Civic politicians bolster pay with Metro committee work

We have previously posted details of salary and expenses for 2014: https://nvcityvoices.wordpress.com/2015/06/20/are-they-worth-it-council-pay-and-expenses/.   Final Council expenses for the 4th quarter of 2015 are not yet posted by the CNV.

 

From the Vancouver Sun Apr 21:

Source: Civic politicians bolster pay with Metro committee work

West Vancouver’s mayor is calling for a review of the annual stipends paid to the mayors and councillors who sit on Metro Vancouver’s board of directors, after a total of $840,019 in compensation was doled out in 2015.

Mayor Mike Smith, who earned an extra $11,129 and $130 in expenses as a Metro director last year, said he was astounded at some of the large sums collected by other mayors and councillors, who are paid for heading various committees such as garbage, parks and utilities, as well as for attending meetings and conferences, some of them overseas.

Besides the $840,019 paid out in base salaries, which amounts to a slight increase of 1.3 per cent over 2014, directors received a total of $87,740 in expenses for the year, according to a remuneration report from Metro Vancouver. Metro Vancouver chairman Greg Moore, for instance, who is also mayor of Port Coquitlam, collected an extra $71,858, and $13,497 in expenses, as Metro chairman, in addition to the $88,024 he earned as mayor.

“We need to look at this whole idea of directors fees and travel expenses and whether we should let directors lead the charge in being cost effective,” Smith said during a Metro committee meeting Wednesday. 

Smith also questioned why the region was paying councillors — who are not officially appointed by their city councils to be directors on the board — a stipend to attend the two-hour council-of-council meetings, which are held three times a year and include a full breakfast.

Metro directors are paid $359 for every board and committee meeting they attend, or double that if it’s over four hours. The money paid out by Metro is in addition to the salaries the directors receive from their individual councils.

“It’s unnecessary,” Smith said of the council-of-council meetings. Do we need this council of councils? Is that a boondoggle?”

But Moore says the council-of-councils meetings are a valuable way to keep all councillors informed of the region’s business. He noted Metro had previously reduced a number of committees to become more efficient, and the council-of-council meetings are only held three times a year.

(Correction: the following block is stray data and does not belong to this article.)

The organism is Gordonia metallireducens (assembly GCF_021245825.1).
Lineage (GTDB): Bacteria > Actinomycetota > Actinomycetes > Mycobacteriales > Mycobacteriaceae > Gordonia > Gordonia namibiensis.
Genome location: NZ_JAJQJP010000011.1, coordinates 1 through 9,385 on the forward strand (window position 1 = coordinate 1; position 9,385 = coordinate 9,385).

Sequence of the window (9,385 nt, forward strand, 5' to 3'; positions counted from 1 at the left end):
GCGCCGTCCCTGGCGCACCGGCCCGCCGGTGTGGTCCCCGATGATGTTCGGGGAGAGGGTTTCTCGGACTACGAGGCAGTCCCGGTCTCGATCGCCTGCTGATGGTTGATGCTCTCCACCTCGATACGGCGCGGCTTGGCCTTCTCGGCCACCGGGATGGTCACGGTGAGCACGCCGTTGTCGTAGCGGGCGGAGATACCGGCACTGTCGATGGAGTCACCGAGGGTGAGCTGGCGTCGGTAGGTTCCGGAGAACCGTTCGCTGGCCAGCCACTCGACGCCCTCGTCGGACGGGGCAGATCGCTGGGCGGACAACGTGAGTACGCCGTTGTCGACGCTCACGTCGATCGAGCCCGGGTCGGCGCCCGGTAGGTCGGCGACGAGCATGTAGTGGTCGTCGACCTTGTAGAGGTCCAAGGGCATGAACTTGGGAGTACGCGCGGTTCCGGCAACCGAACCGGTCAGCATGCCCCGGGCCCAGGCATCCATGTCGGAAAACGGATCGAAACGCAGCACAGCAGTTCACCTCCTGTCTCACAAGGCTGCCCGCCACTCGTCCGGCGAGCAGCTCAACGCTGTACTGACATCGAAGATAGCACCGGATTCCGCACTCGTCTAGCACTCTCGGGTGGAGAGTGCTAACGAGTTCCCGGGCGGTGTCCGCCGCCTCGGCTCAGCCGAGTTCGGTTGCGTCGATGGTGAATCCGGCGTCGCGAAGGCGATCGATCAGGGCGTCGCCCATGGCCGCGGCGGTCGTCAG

“We find them really valuable to ensure all members of councils are engaged and understand what we’re doing,” he said. 

Moore also defended the increase in Metro remuneration, saying it had only risen slightly and was based on changes in politicians’ salaries around the region. His stipend as chairman, for instance, is based on as the median salary of all Metro mayors.

“We don’t put up our hands (to vote) on the increase,” Moore said. “It’s based on what the mayors are earning.”

Chances are Metro directors will see another raise this year as several city councils — including Vancouver’s — give themselves a raise.

Vancouver city council recently approved a 12.6-per-cent increase for councillors, while Mayor Gregor Robertson will receive a 1.9-per-cent boost from an additional supplement, bringing his base salary to $161,308. New Westminster is considering a 3.2-per-cent raise for Mayor Jonathan Cote, which would boost his pay to $102,017, and an 8.9-per-cent increase for councillors. 

Moore noted directors in charge of contentious committees, such as garbage and water, likely earned more in 2015 because of additional work or conferences dealing with issues such as the now-rejected trash incinerator and the summer drought. Richmond Mayor Malcolm Brodie, for instance, chair of the waste committee, earned an extra $32,310 from Metro Vancouver and $8,774 in expenses, while North Vancouver City Mayor Darrell Mussatto earned $29,079 and $4,424 in expenses, both on top of their mayor’s pay.

“I think mine was higher because of the all the water stuff,” Mussatto said. 

By comparison, Robertson, who sits on the TransLink board but doesn’t chair any Metro committees, took home only $4,667 as a Metro director, while Surrey Mayor Linda Hepner collected $5,025 and $55 in expenses on top of her regular duties as mayor. Nine directors earned more than $20,000 in salaries.

 

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